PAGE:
In 2016, Dance/USA presented its third series of biweekly webinars on audience engagement, made possible by the Doris Duke Charitable Foundation. Engaging Dance Audiences (EDA) Round Three grantees shared the engagement methods they explored in their projects. These interactive webinars began with grantees live on camera and segued to live "call-in" discussions and questions. During each webinar, a shared whiteboard captured a summary of speaker comments, shared resources, and answers to questions posed. The goal was for everyone to leave with fresh ideas, new resources, and guidance. Webinars are appropriate for artists and administrators in the areas of marketing, education, and fundraising, as well as teachers and even those working in other art forms who want fresh ideas for engaging audiences.
Recordings of each webinar and links to each whiteboard are available below.
Some artists choose to choreograph in sites that raise awareness of social issues. Hear from artists who are inspired to create and perform outside of standard venues, and engage audiences in the issues raised by their work. Artists include: Heidi Duckler Dance Theatre, whose workGet Your Feet Wet, about the environment, was performed in settings around Los Angeles; and Holly Bass|360, whose work Race: Talc and Ash uses visual metaphors to explore inequality and occurred at the Martin Luther King Jr. Memorial Library in Washington, DC.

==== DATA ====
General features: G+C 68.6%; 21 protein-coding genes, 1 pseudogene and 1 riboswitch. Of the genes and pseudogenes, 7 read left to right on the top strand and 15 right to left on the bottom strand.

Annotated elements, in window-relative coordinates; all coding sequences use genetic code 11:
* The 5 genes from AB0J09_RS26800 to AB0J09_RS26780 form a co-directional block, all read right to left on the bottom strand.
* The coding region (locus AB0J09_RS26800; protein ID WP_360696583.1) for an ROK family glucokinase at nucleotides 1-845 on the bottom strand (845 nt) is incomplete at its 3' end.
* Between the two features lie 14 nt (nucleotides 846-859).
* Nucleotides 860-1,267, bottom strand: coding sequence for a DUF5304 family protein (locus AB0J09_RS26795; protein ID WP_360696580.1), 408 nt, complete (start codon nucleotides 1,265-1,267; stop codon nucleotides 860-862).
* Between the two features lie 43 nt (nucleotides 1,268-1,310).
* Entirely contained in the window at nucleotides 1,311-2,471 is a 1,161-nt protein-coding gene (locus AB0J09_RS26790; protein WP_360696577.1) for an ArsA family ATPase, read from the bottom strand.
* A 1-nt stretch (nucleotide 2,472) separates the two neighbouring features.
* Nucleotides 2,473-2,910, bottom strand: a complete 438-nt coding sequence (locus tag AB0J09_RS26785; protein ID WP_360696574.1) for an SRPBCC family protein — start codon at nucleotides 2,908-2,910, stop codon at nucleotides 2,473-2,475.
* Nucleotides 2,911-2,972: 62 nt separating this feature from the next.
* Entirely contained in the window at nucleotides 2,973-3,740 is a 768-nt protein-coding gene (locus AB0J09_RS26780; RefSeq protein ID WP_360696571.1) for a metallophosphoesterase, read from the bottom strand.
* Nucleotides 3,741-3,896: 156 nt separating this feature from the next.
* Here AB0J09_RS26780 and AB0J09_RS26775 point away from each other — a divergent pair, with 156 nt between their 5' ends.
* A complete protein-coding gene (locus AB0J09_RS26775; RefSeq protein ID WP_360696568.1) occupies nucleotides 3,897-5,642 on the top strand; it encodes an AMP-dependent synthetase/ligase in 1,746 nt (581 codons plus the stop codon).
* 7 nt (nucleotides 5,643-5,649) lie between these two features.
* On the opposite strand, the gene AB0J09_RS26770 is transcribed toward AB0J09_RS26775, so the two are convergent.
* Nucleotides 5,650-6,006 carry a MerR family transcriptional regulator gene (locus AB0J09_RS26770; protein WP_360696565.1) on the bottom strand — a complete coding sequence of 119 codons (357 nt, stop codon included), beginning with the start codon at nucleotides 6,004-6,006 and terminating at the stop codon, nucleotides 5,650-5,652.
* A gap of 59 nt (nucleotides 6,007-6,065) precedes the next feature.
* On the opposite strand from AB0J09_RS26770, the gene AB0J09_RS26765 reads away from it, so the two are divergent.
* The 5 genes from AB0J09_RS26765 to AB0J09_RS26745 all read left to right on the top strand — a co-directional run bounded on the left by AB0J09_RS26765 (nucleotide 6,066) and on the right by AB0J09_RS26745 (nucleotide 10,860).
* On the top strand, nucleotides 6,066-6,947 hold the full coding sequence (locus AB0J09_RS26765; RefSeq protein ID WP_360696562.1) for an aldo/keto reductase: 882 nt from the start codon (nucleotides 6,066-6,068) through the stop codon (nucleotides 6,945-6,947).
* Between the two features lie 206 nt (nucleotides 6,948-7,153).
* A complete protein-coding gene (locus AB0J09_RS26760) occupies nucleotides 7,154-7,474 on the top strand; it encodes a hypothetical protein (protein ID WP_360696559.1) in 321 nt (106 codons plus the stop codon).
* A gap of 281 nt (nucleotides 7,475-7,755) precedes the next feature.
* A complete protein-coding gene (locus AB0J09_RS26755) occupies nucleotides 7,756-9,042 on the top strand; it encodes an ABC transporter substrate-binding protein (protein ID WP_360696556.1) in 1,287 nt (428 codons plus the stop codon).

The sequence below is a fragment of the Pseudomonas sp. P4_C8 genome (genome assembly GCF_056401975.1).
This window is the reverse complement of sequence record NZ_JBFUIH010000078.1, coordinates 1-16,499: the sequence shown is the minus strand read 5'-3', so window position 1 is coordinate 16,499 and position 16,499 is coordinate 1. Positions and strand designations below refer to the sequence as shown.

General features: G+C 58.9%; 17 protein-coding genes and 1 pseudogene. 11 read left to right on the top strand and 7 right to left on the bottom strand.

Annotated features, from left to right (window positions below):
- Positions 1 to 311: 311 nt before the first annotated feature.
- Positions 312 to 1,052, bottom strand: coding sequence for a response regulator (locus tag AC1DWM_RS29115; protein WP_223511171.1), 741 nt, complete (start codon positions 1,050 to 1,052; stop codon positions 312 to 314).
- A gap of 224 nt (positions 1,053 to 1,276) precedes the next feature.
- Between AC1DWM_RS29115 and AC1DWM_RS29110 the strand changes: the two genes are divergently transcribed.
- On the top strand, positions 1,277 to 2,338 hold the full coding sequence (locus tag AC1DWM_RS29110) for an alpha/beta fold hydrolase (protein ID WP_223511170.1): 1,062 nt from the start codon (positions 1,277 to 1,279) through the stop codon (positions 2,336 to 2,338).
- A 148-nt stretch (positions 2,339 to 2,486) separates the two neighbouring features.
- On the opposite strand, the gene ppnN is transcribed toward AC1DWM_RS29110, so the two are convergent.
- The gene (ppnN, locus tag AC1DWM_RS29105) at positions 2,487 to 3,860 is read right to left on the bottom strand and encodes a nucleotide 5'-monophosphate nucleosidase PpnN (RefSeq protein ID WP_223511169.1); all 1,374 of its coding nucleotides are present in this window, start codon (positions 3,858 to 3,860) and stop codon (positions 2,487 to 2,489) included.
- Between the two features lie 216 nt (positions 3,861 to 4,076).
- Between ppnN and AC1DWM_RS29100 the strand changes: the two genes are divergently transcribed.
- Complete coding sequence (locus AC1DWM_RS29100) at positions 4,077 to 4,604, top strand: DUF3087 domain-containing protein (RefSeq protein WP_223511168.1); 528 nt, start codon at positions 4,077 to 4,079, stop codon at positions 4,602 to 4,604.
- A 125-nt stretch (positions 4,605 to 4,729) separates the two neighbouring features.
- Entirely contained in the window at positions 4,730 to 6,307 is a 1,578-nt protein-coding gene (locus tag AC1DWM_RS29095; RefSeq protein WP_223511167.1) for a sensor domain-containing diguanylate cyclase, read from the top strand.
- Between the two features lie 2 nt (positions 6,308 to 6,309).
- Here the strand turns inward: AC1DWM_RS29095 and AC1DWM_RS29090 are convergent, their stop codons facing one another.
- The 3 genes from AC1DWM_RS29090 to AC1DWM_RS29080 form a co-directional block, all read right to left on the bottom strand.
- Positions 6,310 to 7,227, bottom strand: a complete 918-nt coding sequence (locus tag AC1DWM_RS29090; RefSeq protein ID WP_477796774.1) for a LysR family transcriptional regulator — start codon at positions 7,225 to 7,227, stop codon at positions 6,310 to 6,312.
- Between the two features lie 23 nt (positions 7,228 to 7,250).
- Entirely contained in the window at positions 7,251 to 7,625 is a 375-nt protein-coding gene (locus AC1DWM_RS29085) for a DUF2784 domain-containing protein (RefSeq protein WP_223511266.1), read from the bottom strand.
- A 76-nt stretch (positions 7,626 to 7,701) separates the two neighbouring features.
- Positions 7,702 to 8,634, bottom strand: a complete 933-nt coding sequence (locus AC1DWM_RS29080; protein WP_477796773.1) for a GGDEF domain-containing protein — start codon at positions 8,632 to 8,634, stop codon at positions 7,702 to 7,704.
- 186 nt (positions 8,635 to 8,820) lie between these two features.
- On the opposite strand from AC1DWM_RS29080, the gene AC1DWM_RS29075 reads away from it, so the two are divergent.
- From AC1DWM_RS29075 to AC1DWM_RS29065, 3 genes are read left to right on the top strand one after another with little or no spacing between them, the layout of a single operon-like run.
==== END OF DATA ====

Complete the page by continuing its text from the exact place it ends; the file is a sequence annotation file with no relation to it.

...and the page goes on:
Photo: Holly Bass and Christopher K. Morgan in Holly Bass | 360's Race: Talc & Ash, exploring gentrification, race, and class.
Meaningful engagement can move occasional attenders to become dedicated “community” members who believe in the power of dance. Hear from grantees who have successfully fostered a sense of community and connection among their dance audiences. Speakers and programs include: Urban Bush Women, through their Summer Leadership Institute; Heritage Works, through their Cultural Scripts program; and American Tap Dance Foundation, through their Tap Treasures program.
Photo: Two young women who, after participating in Heritage Works’ Cultural Scripts community dialogue, watch a performance inspired by their conversation.